Research Data and Records Management
The management of research data and records refers to ways in which recorded information (in whatever form or medium) from research is organised, stored, maintained and accessed both during the lifespan of the research and in the long term. Effective research data and records management supports both high quality research and academic integrity.
HKU recognises the importance of good practice in research data and records management and seeks to promote the highest standards. The University’s Policy on the Management of Research Data and Records was approved by the Senate at its meeting on May 5, 2015, along with the establishment of a Task Force on Management of Research Data and Records to oversee the planning of the implementation of the Policy.
Policy on the Management of Research Data and Records
1. The University of Hong Kong seeks to promote the highest standards in the management of research data and records (1) as fundamental to both high quality research and academic integrity, and acknowledges its obligations under research funders’ data-related policy statements and codes of practice, where available (2), to ensure that sound systems are in place to promote best practice, including through clear policy, guidance, supervision, training and support.
2. The University recognises that accurate and retrievable research data are an essential component of any research project and necessary to verify and defend, when required, the process and outcomes of research. Research data are valuable to researchers for the duration of their research, and may well have long-term value for research, teaching and for wider exploitation for the public good, by individuals, government, business and other organisations, as a project develops and after research results have been published.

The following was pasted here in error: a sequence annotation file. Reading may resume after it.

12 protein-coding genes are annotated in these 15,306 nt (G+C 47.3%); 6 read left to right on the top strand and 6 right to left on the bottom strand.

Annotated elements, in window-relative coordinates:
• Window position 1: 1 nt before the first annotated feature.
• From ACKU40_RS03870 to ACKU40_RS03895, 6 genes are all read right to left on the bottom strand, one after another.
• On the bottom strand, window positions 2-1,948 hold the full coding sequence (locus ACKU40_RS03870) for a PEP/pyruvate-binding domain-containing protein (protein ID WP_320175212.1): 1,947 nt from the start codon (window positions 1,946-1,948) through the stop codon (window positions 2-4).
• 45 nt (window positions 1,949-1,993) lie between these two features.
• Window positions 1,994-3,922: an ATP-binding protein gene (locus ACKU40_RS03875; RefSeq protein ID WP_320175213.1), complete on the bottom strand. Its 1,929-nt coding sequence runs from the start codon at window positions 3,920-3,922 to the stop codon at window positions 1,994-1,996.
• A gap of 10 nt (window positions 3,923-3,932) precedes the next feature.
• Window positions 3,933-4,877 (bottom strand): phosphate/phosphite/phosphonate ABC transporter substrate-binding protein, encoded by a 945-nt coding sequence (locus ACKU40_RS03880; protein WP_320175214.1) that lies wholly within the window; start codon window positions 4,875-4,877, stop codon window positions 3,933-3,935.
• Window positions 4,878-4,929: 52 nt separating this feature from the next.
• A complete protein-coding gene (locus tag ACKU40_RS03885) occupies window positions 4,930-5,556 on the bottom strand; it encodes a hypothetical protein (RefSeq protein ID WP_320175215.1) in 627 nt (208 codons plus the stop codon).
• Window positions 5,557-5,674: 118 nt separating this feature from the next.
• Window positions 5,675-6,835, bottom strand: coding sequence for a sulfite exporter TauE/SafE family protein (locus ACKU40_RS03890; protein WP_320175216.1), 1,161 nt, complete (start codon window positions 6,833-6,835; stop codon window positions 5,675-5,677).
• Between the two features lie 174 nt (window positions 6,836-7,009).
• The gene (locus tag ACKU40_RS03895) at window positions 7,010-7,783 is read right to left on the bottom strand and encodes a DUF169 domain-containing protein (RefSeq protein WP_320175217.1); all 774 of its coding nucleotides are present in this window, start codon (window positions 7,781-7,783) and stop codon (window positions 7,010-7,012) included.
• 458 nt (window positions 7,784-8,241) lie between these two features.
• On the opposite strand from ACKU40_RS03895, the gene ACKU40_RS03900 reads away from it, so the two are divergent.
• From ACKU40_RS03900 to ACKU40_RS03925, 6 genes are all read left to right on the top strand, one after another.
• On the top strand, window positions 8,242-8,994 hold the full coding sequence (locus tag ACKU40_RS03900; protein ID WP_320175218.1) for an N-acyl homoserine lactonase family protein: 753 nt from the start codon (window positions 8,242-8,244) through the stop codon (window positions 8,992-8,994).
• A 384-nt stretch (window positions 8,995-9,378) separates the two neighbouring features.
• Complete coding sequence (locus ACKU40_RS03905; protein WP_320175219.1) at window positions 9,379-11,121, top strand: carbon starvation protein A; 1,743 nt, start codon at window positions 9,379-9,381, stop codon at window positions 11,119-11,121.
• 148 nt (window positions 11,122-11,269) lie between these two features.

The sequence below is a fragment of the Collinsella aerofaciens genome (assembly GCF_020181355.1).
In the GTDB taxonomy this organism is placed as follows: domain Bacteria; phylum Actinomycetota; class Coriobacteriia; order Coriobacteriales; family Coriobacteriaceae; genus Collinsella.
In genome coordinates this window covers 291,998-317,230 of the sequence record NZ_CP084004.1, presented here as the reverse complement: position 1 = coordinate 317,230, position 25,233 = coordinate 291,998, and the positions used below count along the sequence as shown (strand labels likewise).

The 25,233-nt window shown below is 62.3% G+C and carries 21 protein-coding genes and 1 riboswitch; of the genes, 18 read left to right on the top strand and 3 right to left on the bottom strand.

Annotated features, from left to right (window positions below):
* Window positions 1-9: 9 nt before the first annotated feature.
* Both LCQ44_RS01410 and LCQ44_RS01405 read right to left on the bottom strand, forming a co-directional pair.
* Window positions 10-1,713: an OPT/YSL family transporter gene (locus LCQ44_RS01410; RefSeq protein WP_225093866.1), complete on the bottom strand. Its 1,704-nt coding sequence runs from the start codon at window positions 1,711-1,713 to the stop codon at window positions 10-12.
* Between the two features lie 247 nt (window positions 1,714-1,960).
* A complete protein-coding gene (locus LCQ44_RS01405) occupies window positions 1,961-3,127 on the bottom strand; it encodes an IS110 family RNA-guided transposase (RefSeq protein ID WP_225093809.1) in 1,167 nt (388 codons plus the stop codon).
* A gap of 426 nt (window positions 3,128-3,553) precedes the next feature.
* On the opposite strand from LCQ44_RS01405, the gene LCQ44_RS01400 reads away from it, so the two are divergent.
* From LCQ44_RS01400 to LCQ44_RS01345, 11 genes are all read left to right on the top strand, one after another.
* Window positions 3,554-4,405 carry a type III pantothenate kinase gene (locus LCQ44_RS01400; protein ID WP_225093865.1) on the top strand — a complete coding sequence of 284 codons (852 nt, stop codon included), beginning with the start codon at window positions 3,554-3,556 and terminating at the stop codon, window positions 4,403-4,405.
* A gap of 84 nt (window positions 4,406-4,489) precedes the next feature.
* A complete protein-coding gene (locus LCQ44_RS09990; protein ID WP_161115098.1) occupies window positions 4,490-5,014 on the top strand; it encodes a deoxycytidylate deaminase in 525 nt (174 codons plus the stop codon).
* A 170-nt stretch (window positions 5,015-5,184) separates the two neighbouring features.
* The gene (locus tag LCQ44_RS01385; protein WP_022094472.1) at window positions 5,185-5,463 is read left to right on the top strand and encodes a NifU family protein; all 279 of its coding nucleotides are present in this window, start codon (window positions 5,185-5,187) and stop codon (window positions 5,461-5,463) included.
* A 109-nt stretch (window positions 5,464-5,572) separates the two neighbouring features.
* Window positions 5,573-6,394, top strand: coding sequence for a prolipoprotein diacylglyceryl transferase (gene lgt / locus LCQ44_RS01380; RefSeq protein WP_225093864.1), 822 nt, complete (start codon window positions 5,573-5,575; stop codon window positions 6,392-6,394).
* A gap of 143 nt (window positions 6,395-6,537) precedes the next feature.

3. Researchers, departments/faculties, divisions, central administrative units and service providers and, where appropriate, research sponsors and external collaborators, need to work in partnership to implement good practice and meet relevant legislative, research funder and regulatory requirements.
4. Research data and records should be:
- accurate, complete, authentic and reliable;
- identifiable, retrievable, and available when needed;
- secure and safe;
- kept in a manner that is compliant with legal obligations and, where applicable, the requirements of funding bodies and project-specific protocols approved by the Institutional Review Board (IRB) and Human Research Ethics Committee (HREC); and
- able to be made available to others in line with appropriate ethical, data sharing and open access principles (3).
5. Research data and records should be retained for as long as they are of continuing value to the researcher and the wider research community, and as long as specified by research funder, patent law, legislative and other regulatory requirements. The minimum retention period for research data and records is three years after publication or public release of the work of the research. In many instances, researchers will resolve to retain research data and records for a longer period than the minimum requirement.
6. Where research is supported by a contract with or a grant to the University that includes specific provisions regarding ownership, retention of and access to data, the provisions of that agreement will take precedence.